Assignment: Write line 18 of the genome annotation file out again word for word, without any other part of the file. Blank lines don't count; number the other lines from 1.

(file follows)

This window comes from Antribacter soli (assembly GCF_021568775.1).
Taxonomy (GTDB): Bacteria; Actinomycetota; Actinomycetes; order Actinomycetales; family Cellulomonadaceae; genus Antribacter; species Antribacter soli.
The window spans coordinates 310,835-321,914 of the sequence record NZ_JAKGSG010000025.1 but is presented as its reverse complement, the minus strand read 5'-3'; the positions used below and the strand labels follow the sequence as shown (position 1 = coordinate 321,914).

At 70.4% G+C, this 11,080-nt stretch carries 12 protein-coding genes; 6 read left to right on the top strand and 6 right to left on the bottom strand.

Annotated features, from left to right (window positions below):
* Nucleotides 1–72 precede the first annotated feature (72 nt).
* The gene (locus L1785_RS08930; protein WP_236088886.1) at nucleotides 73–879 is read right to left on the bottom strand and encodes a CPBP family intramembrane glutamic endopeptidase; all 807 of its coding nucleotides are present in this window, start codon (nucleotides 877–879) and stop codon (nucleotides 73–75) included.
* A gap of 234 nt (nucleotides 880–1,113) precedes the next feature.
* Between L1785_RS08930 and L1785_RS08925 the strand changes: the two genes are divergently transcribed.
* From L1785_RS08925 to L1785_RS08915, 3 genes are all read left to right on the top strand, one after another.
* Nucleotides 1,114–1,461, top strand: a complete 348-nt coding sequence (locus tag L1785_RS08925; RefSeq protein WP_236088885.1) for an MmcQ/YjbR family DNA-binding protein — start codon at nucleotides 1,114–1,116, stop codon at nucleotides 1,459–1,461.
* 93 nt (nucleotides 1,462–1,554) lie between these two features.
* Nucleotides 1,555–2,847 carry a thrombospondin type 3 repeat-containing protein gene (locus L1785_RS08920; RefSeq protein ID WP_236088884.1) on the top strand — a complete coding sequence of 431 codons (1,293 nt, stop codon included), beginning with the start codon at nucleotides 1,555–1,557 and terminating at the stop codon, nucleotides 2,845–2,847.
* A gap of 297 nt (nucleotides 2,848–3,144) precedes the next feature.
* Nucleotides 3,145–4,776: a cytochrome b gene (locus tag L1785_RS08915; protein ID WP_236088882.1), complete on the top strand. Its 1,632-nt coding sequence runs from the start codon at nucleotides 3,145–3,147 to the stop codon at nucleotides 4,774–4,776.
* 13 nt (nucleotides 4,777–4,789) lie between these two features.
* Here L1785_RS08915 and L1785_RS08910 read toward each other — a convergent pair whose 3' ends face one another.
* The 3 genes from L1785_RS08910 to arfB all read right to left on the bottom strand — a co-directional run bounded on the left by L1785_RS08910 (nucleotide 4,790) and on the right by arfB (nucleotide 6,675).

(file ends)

* The 3 genes from L1785_RS08910 to arfB all read right to left on the bottom strand — a co-directional run bounded on the left by L1785_RS08910 (nucleotide 4,790) and on the right by arfB (nucleotide 6,675).